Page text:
Seattle has been nicknamed “The Emerald City,” which is as gracious and apt a moniker as I ever could have thought up.  Seattle is green, breathtakingly so, and whenever I fly back from anywhere in the world, I look out the airplane window in wonder as the vast expanses of forests, wetlands, and waterways unfold beneath me.  It is a temple of growing, breathing, photo-synthesizing life.  It is gorgeous.  I always tell people who have never been to Seattle (with a bit of pride, I admit) that we are surrounded by mountain ranges to the east and west, the noble Cascades and Olympics, and that to the south, Mount Rainier rises up like some kind of protective mother, sometimes shrouded in modest clouds, sometimes brilliantly clear.  I tell them that you can drive thirty minutes out of the city, and find sheer granite walls in the middle of lush, chirping forests that rock climbers and hikers flock to in the warm summer months.  I tell people about Puget Sound, that sparkling expanse of indigo water that reaches from downtown to West Seattle, and out to Elliot Bay.  I think about the Washington Coast, miles of stormy waters and driftwood strewn beaches, where children play and people fly kites.  I tell them about the microbreweries, and the vegetarian restaurants.  I talk about how much great live music comes out of Seattle, and remind them that yes, Jimi Hendrix, Pearl Jam, and Nirvana all came from there.  I imagine the summer months, camping in the rainforests of the Olympic Peninsula, or the deserts of Eastern Washington along the snaking Columbia River, and I feel my heart contract in love for the place that I am from.

Seattle is temperamental, yes.  It clouds up, pouts and cries for at least seven months of the year.  Which is kind of good, if you ask me, because it keeps all those sun-seekers away.  Those of us who can tolerate the endless skies of gray are richly rewarded when the sun comes out in May or June, bringing to life tiny crocuses, parks filled with plants and flowers, summer eateries, and all of the people who have been hiding away for those sullen winter months.  It’s amazing to see the transformation that a sunny day will bring- people out on roller blades and bicycles, girls in short skirts and guys with their shirts buttoned down, talking and laughing into cell phones, dogs tugging on leashes, joggers with their headphones on, people sunbathing in parks, restaurant patios open and full, boats out and sailing on the water.  Seattle is a glorious place to be in the summertime.  I have traveled a fair amount in my life and had the chance to see lots of big cities, and my conclusion is this: Seattle is one of the best.  Top three for sure.  I can’t think of many places that rival Seattle in the summer.  Some little Swiss town, perhaps, where the chalets burst with flowers and colorful parachutes float down from the sky.  Maybe Amsterdam, with its winding green canals and mind-bending parks.  But really, after all this time and all these places, I don’t think there’s anywhere I’d rather be from May until September than our own lovely Seattle, where the sailboats race on Lake Washington, and the city bursts into life.  It is one of my favorite places in the world.  Literally.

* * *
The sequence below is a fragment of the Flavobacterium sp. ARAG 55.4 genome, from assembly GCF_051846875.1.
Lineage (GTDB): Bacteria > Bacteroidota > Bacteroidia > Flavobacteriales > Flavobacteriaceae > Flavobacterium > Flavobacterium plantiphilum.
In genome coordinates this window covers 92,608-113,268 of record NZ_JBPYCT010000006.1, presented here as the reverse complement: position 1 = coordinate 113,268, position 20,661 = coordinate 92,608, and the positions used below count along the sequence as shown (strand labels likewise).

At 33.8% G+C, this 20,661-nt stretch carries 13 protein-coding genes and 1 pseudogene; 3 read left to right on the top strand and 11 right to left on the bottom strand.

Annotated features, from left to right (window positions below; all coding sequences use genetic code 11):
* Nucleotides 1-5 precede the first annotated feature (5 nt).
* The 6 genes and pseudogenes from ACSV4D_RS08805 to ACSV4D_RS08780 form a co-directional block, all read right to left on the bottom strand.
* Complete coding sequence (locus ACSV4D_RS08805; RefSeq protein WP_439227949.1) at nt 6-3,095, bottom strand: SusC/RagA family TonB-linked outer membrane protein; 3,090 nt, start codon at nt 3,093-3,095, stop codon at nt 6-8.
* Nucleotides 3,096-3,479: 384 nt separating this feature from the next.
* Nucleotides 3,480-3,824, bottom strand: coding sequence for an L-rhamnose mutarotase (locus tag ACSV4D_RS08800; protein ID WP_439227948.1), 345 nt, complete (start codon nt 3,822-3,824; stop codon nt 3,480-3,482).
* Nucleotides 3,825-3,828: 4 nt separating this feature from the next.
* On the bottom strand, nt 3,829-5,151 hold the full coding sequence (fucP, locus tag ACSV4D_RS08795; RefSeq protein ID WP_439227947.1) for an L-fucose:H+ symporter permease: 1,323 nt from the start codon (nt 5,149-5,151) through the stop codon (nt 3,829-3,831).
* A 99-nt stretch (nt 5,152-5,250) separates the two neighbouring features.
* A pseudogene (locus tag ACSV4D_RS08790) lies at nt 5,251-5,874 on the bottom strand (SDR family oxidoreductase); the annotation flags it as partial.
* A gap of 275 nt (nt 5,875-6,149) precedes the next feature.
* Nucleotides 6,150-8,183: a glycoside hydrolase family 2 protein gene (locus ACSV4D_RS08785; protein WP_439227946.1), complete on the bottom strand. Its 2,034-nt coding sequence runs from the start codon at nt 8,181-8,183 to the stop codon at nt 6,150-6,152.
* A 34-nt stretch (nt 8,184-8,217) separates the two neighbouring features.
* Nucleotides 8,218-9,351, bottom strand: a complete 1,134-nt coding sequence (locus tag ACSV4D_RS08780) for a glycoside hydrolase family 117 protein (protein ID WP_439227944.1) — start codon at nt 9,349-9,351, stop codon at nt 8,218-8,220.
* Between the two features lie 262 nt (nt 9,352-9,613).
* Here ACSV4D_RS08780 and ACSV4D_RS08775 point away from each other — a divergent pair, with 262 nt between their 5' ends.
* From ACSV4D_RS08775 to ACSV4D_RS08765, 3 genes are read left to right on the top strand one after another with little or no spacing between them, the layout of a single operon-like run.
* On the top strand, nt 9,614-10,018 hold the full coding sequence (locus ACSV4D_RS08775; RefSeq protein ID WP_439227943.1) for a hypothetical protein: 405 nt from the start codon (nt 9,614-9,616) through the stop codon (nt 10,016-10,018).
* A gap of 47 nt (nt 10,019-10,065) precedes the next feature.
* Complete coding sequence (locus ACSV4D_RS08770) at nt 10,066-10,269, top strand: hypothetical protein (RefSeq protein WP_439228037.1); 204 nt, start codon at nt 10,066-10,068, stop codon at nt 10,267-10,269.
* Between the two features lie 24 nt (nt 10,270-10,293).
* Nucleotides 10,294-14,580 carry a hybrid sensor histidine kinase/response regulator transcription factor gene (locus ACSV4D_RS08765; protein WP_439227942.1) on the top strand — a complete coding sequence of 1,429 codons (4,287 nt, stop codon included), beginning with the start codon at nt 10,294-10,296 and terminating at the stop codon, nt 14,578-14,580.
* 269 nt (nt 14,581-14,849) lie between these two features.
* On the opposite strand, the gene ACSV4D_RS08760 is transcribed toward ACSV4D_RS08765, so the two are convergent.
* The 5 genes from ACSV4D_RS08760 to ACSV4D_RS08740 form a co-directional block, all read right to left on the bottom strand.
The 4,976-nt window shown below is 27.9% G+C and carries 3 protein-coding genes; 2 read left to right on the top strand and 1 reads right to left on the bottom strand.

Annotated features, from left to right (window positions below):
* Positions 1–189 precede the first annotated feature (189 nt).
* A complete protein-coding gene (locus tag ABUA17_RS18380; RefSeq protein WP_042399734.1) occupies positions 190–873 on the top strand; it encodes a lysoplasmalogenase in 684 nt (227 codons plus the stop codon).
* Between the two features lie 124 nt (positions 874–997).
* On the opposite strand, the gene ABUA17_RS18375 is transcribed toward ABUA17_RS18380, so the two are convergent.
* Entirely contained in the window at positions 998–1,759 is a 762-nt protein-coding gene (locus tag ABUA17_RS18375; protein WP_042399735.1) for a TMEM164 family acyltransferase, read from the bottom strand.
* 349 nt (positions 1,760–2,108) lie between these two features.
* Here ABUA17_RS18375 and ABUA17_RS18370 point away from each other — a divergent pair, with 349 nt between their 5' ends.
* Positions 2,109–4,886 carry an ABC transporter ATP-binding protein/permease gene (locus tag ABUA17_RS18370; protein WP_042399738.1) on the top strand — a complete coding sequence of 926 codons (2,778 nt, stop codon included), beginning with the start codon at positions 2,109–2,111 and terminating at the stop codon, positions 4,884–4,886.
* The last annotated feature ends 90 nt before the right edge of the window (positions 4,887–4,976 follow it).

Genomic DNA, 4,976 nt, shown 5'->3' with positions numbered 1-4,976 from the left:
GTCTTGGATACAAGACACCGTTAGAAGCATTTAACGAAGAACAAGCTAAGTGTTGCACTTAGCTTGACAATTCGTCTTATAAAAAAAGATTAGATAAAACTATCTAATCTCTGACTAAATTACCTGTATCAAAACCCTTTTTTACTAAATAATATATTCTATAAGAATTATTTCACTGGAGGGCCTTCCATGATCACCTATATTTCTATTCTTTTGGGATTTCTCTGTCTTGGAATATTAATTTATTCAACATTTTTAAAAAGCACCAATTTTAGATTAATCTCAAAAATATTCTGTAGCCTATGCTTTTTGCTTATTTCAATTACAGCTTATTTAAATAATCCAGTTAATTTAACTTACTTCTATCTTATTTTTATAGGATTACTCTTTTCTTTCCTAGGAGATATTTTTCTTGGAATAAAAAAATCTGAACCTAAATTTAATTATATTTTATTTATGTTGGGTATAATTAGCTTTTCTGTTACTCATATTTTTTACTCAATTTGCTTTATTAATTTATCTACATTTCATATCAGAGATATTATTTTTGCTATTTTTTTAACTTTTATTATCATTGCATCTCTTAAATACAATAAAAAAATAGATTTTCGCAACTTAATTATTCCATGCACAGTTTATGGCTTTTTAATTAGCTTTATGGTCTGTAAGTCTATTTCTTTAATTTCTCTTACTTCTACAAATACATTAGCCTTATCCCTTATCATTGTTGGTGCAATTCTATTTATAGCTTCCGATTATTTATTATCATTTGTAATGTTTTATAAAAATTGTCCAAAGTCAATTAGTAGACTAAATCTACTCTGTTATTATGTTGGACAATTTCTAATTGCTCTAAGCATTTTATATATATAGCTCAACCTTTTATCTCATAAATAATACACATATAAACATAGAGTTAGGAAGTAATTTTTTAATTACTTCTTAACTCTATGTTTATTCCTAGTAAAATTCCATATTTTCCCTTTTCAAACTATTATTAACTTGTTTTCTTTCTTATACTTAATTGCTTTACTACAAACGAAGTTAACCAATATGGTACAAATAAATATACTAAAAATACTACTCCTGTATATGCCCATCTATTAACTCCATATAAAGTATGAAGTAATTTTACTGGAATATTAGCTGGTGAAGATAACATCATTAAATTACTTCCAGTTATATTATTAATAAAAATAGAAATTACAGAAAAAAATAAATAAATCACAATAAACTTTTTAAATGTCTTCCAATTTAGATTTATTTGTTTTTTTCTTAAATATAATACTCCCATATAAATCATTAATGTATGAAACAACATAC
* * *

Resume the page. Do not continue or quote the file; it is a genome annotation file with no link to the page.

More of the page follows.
Seattle is full of colorful, diverse neighborhoods.  I spent most of my twenties on Capitol Hill, which is also where I spent several years of my childhood.  My mother and father also grew up there, living side by side with gigantic Catholic families who populated the modest mansions of the hill, refusing to practice birth control.  Those neighborhoods are just as stately today, but in a friendly, accessible way.  I used to love to ride my bike up Aloha Street and through Volunteer Park, coming out on the other side of 15th, and coasting down through the blocks.  Kids play on pogo sticks, and mothers get down on their hands and knees in the garden, huge sun hats on their heads.